Sorry I was too brief. And sorry guys it's one of those pseudo philosophical 'don't understand's :o
I understand what a bump stop is, what I mean is why on earth do race cars get anywhere near their bumpstops. >:(
Surely you design sufficient rising rate into the system so as you approach the end of travel you also approach infinite stiffness. Or at least stiff enough to prevent ever reaching end of travel.

 >:( FFS why doesn't every car have active suspension?
Racecar is racecar spelt backwards. So is ffok cuF.

Online Bacchulum

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Re: ACC News
« Reply #6 on: August 03, 2018, 10:29:29 AM »
Cost.
Rising rate springs are far more expensive than a standard spring + bump stop.
As far as designing sufficient rising rate into the system, these are cars designed for rich people not racing, then converted. :-X

Online Wally

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Re: ACC News
« Reply #7 on: August 21, 2018, 08:11:45 AM »
“You can please some of the people all of the time, you can please all of the people some of the time, but you can’t please all of the people all of the time”

Offline Guybrush Threepwood

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Re: ACC News
« Reply #8 on: August 21, 2018, 08:44:40 PM »
https://m.facebook.com/story.php?story_fbid=467103350433405&id=378582002534902&refsrc=http%3A%2F%2Fwww.assettocorsa.net%2Fforum%2Findex.php&_rdr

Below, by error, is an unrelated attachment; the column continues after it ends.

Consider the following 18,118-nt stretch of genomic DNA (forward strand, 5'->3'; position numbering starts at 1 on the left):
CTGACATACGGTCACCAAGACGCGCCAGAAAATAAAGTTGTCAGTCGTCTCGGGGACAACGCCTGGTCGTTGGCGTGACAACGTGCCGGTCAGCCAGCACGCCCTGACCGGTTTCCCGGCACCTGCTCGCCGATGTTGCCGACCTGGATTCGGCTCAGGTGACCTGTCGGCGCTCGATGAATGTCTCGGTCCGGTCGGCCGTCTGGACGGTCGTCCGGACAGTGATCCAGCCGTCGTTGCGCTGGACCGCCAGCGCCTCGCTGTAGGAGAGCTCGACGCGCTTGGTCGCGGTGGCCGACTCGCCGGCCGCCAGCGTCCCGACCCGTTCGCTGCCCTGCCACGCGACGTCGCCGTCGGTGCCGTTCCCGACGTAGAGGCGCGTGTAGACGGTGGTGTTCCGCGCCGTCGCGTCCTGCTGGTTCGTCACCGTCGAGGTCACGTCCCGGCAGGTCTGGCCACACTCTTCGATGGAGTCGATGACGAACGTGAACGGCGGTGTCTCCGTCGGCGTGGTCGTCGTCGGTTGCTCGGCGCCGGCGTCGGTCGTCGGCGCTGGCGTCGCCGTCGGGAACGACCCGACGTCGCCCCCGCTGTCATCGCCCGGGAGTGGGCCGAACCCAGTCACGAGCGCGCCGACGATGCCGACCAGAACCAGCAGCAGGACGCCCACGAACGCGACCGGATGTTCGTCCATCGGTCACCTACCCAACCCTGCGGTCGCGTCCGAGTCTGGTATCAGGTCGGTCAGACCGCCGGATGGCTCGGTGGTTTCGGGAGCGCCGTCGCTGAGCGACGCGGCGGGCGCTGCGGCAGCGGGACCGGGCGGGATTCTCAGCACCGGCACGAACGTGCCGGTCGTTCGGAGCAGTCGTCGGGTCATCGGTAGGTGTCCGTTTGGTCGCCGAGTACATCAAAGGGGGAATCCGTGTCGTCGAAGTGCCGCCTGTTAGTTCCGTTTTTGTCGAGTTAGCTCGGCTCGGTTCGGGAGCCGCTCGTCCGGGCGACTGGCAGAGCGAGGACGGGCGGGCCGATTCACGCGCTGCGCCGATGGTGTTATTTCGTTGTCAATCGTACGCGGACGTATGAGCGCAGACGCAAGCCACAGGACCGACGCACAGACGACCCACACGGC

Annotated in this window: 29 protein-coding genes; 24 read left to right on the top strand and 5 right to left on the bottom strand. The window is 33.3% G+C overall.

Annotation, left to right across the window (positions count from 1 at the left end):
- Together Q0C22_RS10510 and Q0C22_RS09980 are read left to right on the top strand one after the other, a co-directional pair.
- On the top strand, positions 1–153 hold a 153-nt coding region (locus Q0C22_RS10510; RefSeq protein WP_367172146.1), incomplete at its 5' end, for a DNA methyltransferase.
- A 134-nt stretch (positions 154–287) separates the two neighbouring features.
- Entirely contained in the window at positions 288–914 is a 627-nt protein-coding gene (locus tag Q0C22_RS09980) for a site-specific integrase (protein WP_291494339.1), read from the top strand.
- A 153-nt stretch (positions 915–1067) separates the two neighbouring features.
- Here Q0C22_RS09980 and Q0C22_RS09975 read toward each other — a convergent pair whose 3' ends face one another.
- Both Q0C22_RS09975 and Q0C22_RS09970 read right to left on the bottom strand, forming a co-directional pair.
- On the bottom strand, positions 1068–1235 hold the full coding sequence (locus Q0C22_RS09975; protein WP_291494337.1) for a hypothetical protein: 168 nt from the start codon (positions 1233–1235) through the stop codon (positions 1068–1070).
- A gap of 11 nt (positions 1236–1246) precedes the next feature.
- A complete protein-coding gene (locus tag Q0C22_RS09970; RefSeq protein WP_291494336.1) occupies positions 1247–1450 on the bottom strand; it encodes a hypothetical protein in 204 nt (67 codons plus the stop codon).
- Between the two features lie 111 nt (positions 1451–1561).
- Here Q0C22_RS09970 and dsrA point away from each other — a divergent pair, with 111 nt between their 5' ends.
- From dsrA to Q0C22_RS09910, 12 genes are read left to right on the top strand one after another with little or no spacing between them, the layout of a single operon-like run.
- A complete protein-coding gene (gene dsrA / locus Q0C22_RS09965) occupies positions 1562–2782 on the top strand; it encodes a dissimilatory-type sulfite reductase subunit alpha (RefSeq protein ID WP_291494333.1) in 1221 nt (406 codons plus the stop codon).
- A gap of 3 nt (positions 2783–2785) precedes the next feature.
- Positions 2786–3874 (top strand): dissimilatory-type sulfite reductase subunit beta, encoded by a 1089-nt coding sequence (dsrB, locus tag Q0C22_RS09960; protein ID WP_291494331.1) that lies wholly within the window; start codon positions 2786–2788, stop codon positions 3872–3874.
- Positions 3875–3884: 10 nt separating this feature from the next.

Check out the night time reflections and drying line at 28:40.

Looks good.  Although there didn't seem to be much of a difference in grip between the dry line and the wet line - but only so much you can tell from that kind of footage.

Online Gratulin

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Online Joe

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Re: ACC News
« Reply #10 on: August 22, 2018, 08:33:54 AM »
Here’s the ACC graphics card  8)

https://www.pcauthority.com.au/feature/nvidias-new-geforce-rtx-2080-everything-you-need-to-know-500621?utm_source=feed&utm_medium=rss&utm_campaign=PC+%26+Tech+Authority+

Waiting on benchmarks but does look promising. Rumors are a fair bit more powerful than the 1080TI and at 1200 bucks.

Online Wally

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Re: ACC News
« Reply #11 on: August 22, 2018, 09:10:44 AM »
That's too expensive for me. I'll wait to see how ACC performs on a 1080. But triple screens with eye candy might need more grunt. We'll have to wait and see.
“You can please some of the people all of the time, you can please all of the people some of the time, but you can’t please all of the people all of the time”

Online buellersdayoff

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Re: ACC News
« Reply #12 on: August 22, 2018, 03:23:11 PM »
2080ti $1900 in Australia, ridiculous. No way...

Online buellersdayoff

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Re: ACC News
« Reply #13 on: August 23, 2018, 06:36:42 AM »

Online buellersdayoff

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Re: ACC News
« Reply #14 on: August 23, 2018, 07:25:02 AM »

with a 1080Ti currently, I'm not interested in these new ones, too expensive for not a huge bump in performance.